ALUMNI: At 96, Oldest-Living CJC Graduate has Stories to Tell
By Lenore Devore, B.S. Journalism 1984
Allen Alexander was a sophomore at the all-male University of Florida when Pearl Harbor was attacked in 1941. The then-history and political science major remembers that Sunday, and the next day, when he was talking with several students about how long they thought the war would last — six days, six months, six years.
“We had no idea,” recalled Alexander, B.A. Journalism 1945. “Warren Felkel, a physics major, said all bets were off if a nation develops an atomic bomb. We had never heard of that. He explained atomic energy. It truly was an eye opener at the time.”
The war prompted Alexander, the oldest living graduate of the College, to take a year off from College. The experiences he gained during that year led him back to UF to get his degree.
Born on Feb. 22, 1923, Alexander grew up in Flushing, N.Y. During the winter of 1939, his family moved to Punta Gorda, Florida, where he graduated from high school. At the time, any male high school graduate in the state could attend UF. But he decided to return to New York for the summer.
“Then I said, ‘I need to go to college,’ ” Alexander said. “I sent a telegram on a Tuesday asking UF if I could enroll. They said yes, but the deadline is Saturday at noon. That gave us just enough time for me to get bundled up, get a suitcase and a shoebox full of sandwiches. I got on the train. I arrived in the middle of Gainesville, population about 15,000, at 10 a.m. Saturday. UF enrollment was about 3,600. I got in.”
At the end of his junior year, he decided to leave UF and landed a job with the Associated Press Photo Library at Rockefeller Center in New York. “Every day we got cartons of photos from all over the world, mostly the war zones. We had to store photos so you could retrieve them.”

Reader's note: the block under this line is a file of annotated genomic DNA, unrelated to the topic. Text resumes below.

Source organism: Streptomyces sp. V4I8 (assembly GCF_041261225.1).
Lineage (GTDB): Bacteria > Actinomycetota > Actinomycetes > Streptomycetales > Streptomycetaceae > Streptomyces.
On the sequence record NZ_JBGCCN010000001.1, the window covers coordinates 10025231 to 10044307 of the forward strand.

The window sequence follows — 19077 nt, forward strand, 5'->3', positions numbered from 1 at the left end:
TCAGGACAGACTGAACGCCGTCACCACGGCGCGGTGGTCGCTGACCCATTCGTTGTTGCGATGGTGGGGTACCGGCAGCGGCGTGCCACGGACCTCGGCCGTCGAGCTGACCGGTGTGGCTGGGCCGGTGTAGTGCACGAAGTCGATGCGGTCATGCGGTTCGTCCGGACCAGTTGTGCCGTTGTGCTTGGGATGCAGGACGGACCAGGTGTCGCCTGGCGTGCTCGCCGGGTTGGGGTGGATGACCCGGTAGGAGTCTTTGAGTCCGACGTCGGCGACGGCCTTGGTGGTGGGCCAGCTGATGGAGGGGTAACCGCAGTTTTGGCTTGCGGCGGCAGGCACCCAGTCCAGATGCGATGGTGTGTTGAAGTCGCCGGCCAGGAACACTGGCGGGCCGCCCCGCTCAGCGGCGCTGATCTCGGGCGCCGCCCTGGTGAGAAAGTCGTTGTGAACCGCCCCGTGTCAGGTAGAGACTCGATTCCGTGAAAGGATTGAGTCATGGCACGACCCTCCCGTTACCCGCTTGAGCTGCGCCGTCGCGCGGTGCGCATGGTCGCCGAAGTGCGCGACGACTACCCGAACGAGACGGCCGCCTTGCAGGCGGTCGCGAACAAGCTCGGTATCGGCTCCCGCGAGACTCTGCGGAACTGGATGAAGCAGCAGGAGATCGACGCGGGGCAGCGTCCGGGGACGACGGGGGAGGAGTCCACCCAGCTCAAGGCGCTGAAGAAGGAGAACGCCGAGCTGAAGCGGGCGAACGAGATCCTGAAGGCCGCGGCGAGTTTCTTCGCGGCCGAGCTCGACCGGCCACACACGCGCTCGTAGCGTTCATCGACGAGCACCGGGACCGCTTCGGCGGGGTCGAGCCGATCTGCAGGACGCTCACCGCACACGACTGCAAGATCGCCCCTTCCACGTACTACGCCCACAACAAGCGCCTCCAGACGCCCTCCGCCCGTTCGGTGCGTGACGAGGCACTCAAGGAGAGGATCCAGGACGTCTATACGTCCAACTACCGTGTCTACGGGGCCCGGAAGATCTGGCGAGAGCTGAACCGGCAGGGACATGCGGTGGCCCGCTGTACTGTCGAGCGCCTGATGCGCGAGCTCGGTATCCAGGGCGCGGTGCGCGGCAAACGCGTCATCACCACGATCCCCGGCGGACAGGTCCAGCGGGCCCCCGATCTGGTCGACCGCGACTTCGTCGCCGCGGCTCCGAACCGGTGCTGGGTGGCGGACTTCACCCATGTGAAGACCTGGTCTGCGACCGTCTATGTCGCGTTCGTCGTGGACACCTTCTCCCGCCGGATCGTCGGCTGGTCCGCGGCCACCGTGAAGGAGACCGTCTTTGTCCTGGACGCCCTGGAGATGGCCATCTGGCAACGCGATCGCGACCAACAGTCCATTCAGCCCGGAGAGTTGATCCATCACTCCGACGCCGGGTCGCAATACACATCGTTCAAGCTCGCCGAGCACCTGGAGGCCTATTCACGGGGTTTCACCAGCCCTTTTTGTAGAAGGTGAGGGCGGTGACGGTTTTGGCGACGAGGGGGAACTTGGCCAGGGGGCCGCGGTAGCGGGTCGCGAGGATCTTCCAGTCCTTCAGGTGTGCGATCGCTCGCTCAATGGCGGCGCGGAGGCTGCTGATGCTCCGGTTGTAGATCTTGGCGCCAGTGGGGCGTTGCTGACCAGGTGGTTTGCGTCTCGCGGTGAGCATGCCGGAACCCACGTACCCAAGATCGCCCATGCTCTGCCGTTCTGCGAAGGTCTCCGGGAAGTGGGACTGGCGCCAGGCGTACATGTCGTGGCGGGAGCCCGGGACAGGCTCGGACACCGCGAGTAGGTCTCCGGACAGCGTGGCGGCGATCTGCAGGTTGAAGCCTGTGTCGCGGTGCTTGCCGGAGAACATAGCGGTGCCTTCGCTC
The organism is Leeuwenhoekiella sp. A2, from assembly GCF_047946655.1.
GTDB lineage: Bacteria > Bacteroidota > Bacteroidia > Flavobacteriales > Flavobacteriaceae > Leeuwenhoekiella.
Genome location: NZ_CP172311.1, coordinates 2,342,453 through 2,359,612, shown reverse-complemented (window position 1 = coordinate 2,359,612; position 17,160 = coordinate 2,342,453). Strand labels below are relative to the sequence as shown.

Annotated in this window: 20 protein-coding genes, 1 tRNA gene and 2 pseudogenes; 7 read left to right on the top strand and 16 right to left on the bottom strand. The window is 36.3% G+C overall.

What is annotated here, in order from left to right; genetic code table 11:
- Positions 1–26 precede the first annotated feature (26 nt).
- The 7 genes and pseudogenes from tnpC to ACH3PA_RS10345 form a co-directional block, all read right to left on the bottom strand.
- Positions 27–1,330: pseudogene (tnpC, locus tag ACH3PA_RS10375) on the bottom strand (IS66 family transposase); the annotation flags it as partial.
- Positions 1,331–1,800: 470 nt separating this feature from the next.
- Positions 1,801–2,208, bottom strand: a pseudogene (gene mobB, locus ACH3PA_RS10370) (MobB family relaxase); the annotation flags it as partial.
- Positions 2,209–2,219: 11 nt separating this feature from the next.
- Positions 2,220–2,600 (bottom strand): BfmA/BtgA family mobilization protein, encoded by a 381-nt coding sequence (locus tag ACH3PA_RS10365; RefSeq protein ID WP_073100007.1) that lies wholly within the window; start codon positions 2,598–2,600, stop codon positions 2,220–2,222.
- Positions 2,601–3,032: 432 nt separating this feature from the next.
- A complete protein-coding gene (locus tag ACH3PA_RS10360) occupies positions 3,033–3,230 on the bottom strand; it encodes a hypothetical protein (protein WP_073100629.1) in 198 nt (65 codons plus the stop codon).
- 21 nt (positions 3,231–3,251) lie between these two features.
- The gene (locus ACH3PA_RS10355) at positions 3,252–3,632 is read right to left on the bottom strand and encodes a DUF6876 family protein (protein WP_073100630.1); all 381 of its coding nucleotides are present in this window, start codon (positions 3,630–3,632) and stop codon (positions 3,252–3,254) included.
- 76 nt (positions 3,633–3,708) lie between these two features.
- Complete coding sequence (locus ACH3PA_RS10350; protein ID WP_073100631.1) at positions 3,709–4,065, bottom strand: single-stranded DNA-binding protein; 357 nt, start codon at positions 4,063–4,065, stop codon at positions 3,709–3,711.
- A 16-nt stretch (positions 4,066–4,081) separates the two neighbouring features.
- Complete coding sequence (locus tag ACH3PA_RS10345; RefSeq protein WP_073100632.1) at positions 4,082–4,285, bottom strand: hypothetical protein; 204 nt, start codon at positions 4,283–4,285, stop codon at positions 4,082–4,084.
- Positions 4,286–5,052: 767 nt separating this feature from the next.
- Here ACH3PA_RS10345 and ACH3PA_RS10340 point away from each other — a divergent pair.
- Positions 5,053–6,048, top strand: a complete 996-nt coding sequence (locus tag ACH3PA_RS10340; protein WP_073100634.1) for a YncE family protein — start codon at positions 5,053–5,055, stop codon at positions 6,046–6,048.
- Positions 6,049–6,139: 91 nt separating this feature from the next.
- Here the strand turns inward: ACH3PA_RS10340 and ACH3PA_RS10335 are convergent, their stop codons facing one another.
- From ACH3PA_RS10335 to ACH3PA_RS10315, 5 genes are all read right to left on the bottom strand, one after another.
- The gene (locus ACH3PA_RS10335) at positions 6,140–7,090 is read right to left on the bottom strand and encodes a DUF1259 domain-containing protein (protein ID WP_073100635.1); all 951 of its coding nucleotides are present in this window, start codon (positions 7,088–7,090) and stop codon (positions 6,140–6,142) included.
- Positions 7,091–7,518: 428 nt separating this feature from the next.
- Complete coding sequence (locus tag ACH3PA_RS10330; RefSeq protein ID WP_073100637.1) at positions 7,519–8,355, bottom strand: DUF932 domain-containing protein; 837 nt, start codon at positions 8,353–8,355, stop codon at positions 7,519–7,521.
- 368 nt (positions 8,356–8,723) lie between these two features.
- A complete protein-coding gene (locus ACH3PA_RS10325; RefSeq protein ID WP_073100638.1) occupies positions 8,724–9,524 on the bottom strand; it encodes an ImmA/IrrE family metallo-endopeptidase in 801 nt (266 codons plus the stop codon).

While working there, he met people in the newsroom, including bureau chief Sam Blackmon, whom he told he wanted to become a reporter. Blackmon said: ‘When you get your degree in journalism, send me a letter and I’ll look at it.’ ”
Alexander returned to UF, where he changed his major to journalism. Because most students had left college to fight in World War II (he was in ROTC but couldn’t pass the physical to enlist), class sizes were small, about five students each. “Instruction was intense. You couldn’t duck it. Looking back at it, I was fortunate,” he said.
He recalls two journalism professors who had an impact: Elmer Emig and Bill Lowry. ”Emig was more of an editorial writer. Bill was a hard-crusted reporter you see in the old news reels.”
At 96, his memory is intact. He recalls laying out The Alligator in an upstairs office at the Gainesville Sun when “the editor came running up yelling, ‘FDR has died. Roosevelt is dead.’ It was shocking. He had been president for so many years.”
Not all memories are from the classroom. He said back then, ROTC emphasized horse-drawn artillery, and they got horses from Fort Riley, Kansas, where they played polo. “If the horse couldn’t cut the mustard, we got it,” he said. The horses pulled 75 mm cannons. “We had the largest group of horses for an ROTC. I was a good horseman because my parents actually rented a horse during several summers at our country home in upstate New York. On the weekends at UF, we could take the horses out for maneuvers where the stadium is now. It was woods back then. We had a lot of fun.”
Alexander played baseball, basketball and ran track in high school — the fastest sprinter at Punta Gorda High School. He joined the track team his freshman year at UF. “I had always been very fast” in short distances, like the 40-yard dash, he said. But he had very low endurance, so UF put him on the relay team. His body couldn’t take the constant practicing, so he left the team.
He was also a member of the International Relations Club, which was led by three political science professors whom he said were great teachers: “Wild Bill” Carleton, Manning Dauer and Claude Hawkins. “They were great guys and they don’t know how much I owe to them.”
He worked in the UF library, making about 25 cents an hour. “I remember the chief librarian quite well: Nelle Barmore. She would put two fingers from each hand in her mouth and whistle, then say, ‘Now hear this.’ She ran that library after (the former head librarian was drafted). She was a character and ran a good library.”
On warm nights, he had fun skinny dipping in a pool or pond, he can’t remember which, in the middle of campus. “The groundskeeper would go down and put a flashlight on you,” he said.
He was graduated on a Friday and returned to New York City to start working for AP the following Monday. He stayed there for 12 years.